Poor practices of risk management, inadequate supervision as well as delay in measures taken by the Cypriot Government, were the main reasons for the current economic situation in Cyprus said European Commissioner for Economic and Monetary Affairs Olli Rehn.
In a written reply to a question by Cypriot MEP Antigoni Papadopoulou, who asked the Commission
to give evidence to substantiate allegations that the Cypriot banking system was used for money laundering, Rehn said that the current difficult situation of Cyprus economy has its origin to “an oversized banking sector that thrived on attracting foreign deposits with very favourable conditions”.
“The banking problems were aggravated by poor practices of risk management. Lacking adequate oversight, the largest Cypriot banks built up excessive risk exposures”.
Rehn adds that the Commission has warned Cyprus about its accumulating problems early on.
“Warnings and policy guidance to tackle the banking problems and consequent fiscal and macroeconomic imbalances were included in the reports and Country-Specific Recommendations under the first European Semester in June 2011”.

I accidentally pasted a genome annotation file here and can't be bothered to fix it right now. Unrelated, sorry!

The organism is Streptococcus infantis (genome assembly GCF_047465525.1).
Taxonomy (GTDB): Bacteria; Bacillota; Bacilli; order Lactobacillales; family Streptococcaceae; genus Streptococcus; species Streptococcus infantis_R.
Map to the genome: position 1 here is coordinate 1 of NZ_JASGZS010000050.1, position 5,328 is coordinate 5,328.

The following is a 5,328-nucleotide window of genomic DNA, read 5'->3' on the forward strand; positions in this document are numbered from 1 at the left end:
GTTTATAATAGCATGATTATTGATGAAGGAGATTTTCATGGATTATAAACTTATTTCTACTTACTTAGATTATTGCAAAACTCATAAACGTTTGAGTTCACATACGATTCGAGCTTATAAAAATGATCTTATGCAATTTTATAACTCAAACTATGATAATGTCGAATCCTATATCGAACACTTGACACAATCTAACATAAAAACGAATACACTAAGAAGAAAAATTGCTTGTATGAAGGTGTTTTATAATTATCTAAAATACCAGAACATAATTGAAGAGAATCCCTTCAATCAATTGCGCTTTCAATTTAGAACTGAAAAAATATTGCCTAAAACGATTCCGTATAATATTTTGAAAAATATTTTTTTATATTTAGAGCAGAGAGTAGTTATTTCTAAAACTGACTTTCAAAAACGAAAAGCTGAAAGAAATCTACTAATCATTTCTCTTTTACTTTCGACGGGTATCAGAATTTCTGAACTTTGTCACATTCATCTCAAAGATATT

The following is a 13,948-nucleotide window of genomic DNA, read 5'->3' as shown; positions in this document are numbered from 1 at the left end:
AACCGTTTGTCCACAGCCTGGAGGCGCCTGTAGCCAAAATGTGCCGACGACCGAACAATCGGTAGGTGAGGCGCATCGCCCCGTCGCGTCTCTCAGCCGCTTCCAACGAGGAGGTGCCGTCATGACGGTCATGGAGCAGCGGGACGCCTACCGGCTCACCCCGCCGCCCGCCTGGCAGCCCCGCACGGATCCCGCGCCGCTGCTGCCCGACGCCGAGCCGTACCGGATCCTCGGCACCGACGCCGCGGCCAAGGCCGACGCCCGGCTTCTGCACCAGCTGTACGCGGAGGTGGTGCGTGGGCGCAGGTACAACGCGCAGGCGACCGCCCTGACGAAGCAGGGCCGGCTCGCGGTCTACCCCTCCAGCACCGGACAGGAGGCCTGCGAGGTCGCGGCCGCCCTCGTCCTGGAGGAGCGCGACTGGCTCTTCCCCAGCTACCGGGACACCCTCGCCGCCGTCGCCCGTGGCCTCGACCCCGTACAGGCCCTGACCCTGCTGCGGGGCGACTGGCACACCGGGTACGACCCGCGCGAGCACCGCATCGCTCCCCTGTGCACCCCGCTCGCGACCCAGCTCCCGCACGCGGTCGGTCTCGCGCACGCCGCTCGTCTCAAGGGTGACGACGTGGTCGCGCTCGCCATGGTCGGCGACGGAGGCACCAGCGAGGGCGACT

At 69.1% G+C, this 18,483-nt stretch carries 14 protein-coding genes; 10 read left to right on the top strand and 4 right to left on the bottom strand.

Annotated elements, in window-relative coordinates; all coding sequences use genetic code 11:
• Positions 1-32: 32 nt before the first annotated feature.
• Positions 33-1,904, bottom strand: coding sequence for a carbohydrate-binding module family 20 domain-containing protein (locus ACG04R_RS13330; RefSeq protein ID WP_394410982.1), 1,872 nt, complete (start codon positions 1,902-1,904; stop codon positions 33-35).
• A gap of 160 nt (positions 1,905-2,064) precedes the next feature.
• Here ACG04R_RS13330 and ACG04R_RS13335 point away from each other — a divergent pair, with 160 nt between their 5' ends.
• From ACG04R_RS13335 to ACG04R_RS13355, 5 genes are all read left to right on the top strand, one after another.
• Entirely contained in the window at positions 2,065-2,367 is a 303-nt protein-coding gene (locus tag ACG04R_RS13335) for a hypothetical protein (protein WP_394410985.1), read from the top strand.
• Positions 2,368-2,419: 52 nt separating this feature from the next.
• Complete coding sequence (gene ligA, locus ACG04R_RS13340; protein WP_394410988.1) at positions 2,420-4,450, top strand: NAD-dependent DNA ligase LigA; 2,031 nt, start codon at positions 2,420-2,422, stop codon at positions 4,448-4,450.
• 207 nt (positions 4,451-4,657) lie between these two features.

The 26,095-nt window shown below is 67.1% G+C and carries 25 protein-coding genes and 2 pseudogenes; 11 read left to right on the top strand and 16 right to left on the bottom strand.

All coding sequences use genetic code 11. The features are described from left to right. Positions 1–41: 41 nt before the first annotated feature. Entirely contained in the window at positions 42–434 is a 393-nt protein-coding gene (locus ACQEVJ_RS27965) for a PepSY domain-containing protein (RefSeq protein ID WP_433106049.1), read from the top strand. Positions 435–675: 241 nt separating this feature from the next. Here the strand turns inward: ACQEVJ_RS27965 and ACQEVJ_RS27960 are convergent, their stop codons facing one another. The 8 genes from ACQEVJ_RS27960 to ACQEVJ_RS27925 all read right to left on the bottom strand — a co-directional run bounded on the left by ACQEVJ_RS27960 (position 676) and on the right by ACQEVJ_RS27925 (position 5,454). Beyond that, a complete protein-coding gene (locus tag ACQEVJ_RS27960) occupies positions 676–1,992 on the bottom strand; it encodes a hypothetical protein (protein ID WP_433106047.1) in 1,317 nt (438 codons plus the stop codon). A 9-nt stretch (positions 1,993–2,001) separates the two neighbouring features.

He also said that, in November 2011, the Cypriot authorities were further informed that a financial assistance programme would be unavoidable, unless the persistent economic problems were immediately addressed and eventually, in June 2012, Cyprus asked for financial assistance.
Papadopoulou also questioned whether the Cypriot banking sector was more prone to illegal acts than those of other Member States, when it is known that many independent studies reveal that other Member States such as Germany, Austria, the Netherlands and Luxembourg are ranked much higher on the risk of money laundering and illegal acts.
Rehn referred to the reports conducted by Moneyval and by Deloitte Financial Advisory, concluding that the legal and regulatory system in Cyprus is poorly implemented by financial institutions.
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